Cairo, Deep below the sands of the Saqqara

necropolis, archaeologists have uncovered a unique discovery they say

reveals the secrets of the ancient Egyptian mummies.

A mummification workshop and adjoining burial shaft, as well as

five mummies, their bejewelled sarcophagi, figurines, and a gilded

silver and onyx mummy mask were all unearthed at the site, which

archeologists say provides a wealth of new knowledge about the

mummification process.

We are standing before a goldmine of information, said Dr. Ramadan

Badry Hussein, director of the Saqqara Saite Tombs Project, which

oversees the excavation. Hussein beamed as he stood before a crowd

of journalists and diplomats who had gathered at the dig site, in the

shadow of the step pyramid of Djoser, to view the new finds.

This [discovery] is so important as it’s extensive. We have oils and

measuring cups � all of them are labelled from this we can find the

chemical composition of the oils and discover what they are, he said.

The embalming workshop and adjoining 30-metre (98ft) burial shaft,

dating from the Saite-Persian period (664-404 BC), also give clues

about their ancient inhabitants’ former status.

There are clear socioeconomic differences between the mummies in

the shaft, said Hussein. We see that mummification happened above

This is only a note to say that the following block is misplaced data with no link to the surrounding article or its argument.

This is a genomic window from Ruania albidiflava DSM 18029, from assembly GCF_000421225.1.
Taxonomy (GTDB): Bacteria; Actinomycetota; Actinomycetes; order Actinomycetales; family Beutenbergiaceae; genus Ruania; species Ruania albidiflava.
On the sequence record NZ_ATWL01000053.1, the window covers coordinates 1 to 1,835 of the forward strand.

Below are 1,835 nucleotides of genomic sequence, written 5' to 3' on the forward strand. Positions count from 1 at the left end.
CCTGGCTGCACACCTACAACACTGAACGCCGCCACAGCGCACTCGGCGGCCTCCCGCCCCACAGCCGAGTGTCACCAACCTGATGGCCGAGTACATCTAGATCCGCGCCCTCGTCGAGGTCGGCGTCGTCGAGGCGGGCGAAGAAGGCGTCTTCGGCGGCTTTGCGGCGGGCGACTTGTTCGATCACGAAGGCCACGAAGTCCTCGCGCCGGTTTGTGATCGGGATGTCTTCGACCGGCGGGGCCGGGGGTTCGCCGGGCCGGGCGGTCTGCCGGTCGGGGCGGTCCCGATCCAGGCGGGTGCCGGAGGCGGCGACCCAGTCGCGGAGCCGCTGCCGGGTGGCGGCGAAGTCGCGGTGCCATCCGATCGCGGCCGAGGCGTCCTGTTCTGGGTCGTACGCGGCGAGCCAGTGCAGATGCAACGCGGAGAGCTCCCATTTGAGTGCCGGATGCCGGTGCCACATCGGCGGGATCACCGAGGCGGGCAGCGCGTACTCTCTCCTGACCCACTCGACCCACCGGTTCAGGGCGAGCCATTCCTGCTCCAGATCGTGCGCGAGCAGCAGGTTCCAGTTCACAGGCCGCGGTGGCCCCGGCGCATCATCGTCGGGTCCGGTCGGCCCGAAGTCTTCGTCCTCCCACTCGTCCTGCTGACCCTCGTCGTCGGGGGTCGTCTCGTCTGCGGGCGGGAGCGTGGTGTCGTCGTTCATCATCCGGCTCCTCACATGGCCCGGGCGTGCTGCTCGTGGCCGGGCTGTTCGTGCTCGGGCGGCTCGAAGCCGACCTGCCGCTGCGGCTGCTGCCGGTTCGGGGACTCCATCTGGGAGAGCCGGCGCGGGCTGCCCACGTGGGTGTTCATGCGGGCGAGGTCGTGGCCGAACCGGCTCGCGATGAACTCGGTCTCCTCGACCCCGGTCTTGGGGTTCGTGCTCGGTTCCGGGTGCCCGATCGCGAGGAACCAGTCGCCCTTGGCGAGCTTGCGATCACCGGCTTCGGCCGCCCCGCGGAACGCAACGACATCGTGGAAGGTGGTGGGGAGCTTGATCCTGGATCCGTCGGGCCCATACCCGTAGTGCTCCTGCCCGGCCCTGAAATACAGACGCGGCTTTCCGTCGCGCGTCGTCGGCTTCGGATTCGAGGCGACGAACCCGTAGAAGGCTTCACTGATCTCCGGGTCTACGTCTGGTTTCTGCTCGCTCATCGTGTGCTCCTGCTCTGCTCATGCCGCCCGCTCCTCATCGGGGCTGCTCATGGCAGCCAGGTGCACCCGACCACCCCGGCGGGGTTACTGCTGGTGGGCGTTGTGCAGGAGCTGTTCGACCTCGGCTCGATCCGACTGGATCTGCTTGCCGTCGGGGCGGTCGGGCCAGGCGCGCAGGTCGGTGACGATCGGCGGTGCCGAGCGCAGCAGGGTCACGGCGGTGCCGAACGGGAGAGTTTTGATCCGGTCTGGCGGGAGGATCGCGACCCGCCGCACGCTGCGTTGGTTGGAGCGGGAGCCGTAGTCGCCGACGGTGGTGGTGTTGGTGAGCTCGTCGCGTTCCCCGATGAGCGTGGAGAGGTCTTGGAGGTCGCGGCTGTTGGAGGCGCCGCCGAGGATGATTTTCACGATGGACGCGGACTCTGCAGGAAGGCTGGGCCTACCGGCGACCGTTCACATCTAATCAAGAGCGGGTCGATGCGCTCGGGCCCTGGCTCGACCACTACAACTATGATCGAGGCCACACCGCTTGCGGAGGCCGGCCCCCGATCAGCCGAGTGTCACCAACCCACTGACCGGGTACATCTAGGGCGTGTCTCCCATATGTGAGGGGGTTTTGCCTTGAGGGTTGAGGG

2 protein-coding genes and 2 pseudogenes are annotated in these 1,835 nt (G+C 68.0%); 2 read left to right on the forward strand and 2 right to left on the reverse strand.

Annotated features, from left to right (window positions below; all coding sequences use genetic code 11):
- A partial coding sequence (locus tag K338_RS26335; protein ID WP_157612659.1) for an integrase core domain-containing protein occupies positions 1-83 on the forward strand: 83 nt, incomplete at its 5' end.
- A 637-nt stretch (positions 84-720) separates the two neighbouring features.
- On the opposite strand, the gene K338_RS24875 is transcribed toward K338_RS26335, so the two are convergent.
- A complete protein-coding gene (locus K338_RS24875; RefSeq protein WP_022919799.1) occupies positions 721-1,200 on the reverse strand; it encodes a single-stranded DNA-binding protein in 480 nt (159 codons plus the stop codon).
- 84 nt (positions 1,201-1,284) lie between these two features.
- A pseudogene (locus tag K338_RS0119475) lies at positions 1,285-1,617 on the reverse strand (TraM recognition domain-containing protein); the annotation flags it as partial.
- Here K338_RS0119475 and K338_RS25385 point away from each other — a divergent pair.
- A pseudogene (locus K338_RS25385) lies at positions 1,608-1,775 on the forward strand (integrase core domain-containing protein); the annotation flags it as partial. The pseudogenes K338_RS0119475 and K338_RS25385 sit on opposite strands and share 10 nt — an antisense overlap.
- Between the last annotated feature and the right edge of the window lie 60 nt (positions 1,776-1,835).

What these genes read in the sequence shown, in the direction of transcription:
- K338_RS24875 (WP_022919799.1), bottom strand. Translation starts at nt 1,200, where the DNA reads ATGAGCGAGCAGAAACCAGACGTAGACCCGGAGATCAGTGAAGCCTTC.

ground while some of those buried down there were either buried in

private or shared chambers.

The find is a boon for scholars of ancient Egypt and

archeologists, who believe that the workshop and the mummies

discovered in the burial shaft will provide new information about how

the ancient Egyptians buried their dead. The find also comes as Egypt

is preparing to open a museum to better display its rich archeological

wonders, as visitor numbers slowly edge towards the highs witnessed

prior to the 2011 revolution.

The site where the embalming workshop was unearthed was

originally excavated in the late 19th century, but a joint project between

an Egyptian and German team chose to re-excavate it in 2016.

Egypt needs a second round of excavation, focusing on the old sites

explored in the early 20th century, Hussein told the crowd. We can

use new examination and documentation techniques, and it will be

fruitful every time. We find new things that were left behind.

Further excavation will continue at the site, intended to unseal

several chambers adjoining the embalming workshop, as well as

opening four out of the five sarcophagi later this year.

This is just the beginning, said Dr. Mostafa Waziry, head of Egypt’s

Supreme Council of Antiquities, who briefly paused between interviews

to jump down into the dig site with a torch. It’s a very rich area. I’m

sure we’re going to find more.

The discovery comes as Egypt is hoping that new ways of

displaying its archeological wealth will draw in more visitors, in

particular the new Grand Egyptian Museum set to open close to the

famed Giza pyramid complex in 2019.

Egypt never ceases to surprise the world in terms of new discoveries

of its ancient history, said Dr. Tarek Tawfiq, director of the new

museum, as he stood at the top of the excavation site in the summer

heat. We will also surprise the world with how we display these

discoveries, the British Guardian newspaper reported.

Source: Oman News Agency